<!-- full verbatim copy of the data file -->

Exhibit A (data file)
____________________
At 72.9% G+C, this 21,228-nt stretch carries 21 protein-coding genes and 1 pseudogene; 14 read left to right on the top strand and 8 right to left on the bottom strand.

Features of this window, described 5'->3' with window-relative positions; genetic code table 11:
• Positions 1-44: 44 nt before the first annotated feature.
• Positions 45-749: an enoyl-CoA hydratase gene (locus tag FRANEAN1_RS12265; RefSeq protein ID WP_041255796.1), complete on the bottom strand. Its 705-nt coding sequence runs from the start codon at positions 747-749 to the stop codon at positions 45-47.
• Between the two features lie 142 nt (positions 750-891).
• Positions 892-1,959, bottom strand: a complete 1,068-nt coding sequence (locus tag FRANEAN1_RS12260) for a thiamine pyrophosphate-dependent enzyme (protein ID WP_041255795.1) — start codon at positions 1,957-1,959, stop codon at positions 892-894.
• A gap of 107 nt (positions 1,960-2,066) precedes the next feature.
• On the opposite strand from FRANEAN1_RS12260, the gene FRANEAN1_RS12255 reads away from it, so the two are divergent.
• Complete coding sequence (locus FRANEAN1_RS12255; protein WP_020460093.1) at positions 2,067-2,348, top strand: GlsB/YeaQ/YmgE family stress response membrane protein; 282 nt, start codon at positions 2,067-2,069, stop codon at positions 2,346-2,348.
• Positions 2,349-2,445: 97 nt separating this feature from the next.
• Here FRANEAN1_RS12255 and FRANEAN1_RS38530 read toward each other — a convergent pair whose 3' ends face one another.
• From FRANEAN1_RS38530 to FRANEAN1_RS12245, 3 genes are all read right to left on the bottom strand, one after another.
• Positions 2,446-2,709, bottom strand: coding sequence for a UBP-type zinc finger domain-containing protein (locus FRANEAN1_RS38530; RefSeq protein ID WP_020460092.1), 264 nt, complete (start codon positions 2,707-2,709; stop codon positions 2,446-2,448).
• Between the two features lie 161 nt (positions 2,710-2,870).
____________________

At 72.9% G+C, this 21,228-nt stretch carries 21 protein-coding genes and 1 pseudogene; 14 read left to right on the top strand and 8 right to left on the bottom strand.

Features of this window, described 5'->3' with window-relative positions; genetic code table 11:
• Positions 1-44: 44 nt before the first annotated feature.
• Positions 45-749: an enoyl-CoA hydratase gene (locus tag FRANEAN1_RS12265; RefSeq protein ID WP_041255796.1), complete on the bottom strand. Its 705-nt coding sequence runs from the start codon at positions 747-749 to the stop codon at positions 45-47.
• Between the two features lie 142 nt (positions 750-891).
• Positions 892-1,959, bottom strand: a complete 1,068-nt coding sequence (locus tag FRANEAN1_RS12260) for a thiamine pyrophosphate-dependent enzyme (protein ID WP_041255795.1) — start codon at positions 1,957-1,959, stop codon at positions 892-894.
• A gap of 107 nt (positions 1,960-2,066) precedes the next feature.
• On the opposite strand from FRANEAN1_RS12260, the gene FRANEAN1_RS12255 reads away from it, so the two are divergent.
• Complete coding sequence (locus FRANEAN1_RS12255; protein WP_020460093.1) at positions 2,067-2,348, top strand: GlsB/YeaQ/YmgE family stress response membrane protein; 282 nt, start codon at positions 2,067-2,069, stop codon at positions 2,346-2,348.
• Positions 2,349-2,445: 97 nt separating this feature from the next.
• Here FRANEAN1_RS12255 and FRANEAN1_RS38530 read toward each other — a convergent pair whose 3' ends face one another.
• From FRANEAN1_RS38530 to FRANEAN1_RS12245, 3 genes are all read right to left on the bottom strand, one after another.
• Positions 2,446-2,709, bottom strand: coding sequence for a UBP-type zinc finger domain-containing protein (locus FRANEAN1_RS38530; RefSeq protein ID WP_020460092.1), 264 nt, complete (start codon positions 2,707-2,709; stop codon positions 2,446-2,448).
• Between the two features lie 161 nt (positions 2,710-2,870).